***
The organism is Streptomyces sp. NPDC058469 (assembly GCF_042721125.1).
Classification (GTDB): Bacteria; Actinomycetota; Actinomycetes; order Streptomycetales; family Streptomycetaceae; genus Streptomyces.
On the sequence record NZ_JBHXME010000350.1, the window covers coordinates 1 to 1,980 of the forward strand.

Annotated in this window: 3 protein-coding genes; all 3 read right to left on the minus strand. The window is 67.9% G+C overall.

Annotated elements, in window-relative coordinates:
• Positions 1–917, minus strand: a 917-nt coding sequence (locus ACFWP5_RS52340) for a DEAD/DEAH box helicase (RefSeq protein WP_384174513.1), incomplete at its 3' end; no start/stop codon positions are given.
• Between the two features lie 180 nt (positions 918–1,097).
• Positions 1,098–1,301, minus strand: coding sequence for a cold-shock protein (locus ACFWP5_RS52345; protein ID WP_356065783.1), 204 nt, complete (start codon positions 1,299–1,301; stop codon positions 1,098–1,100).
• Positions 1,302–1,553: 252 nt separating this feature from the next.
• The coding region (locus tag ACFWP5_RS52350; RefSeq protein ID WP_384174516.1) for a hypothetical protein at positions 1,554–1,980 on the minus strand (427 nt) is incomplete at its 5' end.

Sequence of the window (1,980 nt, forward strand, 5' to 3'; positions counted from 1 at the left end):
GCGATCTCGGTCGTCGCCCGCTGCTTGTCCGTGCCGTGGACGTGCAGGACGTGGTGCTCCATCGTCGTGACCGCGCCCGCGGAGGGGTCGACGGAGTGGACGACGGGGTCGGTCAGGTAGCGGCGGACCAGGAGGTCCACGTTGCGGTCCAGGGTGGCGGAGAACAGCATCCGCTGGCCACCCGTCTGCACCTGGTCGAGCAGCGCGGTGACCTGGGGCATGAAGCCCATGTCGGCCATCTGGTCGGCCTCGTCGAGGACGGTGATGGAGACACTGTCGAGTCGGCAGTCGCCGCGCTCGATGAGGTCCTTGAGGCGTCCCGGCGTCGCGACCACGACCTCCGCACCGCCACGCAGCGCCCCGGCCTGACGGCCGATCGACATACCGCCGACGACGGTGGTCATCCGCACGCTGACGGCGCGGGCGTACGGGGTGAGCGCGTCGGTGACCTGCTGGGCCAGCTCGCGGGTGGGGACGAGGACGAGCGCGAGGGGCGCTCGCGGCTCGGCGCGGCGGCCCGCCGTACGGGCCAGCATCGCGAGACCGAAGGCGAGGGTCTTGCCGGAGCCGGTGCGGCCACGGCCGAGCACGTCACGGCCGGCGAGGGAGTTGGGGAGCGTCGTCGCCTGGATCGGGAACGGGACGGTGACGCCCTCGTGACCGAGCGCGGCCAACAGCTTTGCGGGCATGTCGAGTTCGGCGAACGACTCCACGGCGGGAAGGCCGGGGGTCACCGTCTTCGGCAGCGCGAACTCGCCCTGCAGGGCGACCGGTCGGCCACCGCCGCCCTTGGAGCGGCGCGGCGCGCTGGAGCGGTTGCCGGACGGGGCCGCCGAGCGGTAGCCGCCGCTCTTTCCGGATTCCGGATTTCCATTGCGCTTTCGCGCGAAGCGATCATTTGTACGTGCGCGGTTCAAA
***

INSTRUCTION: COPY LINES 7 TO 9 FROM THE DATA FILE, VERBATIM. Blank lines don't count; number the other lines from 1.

• Between the two features lie 180 nt (positions 918–1,097).
• Positions 1,098–1,301, minus strand: coding sequence for a cold-shock protein (locus ACFWP5_RS52345; protein ID WP_356065783.1), 204 nt, complete (start codon positions 1,299–1,301; stop codon positions 1,098–1,100).
• Positions 1,302–1,553: 252 nt separating this feature from the next.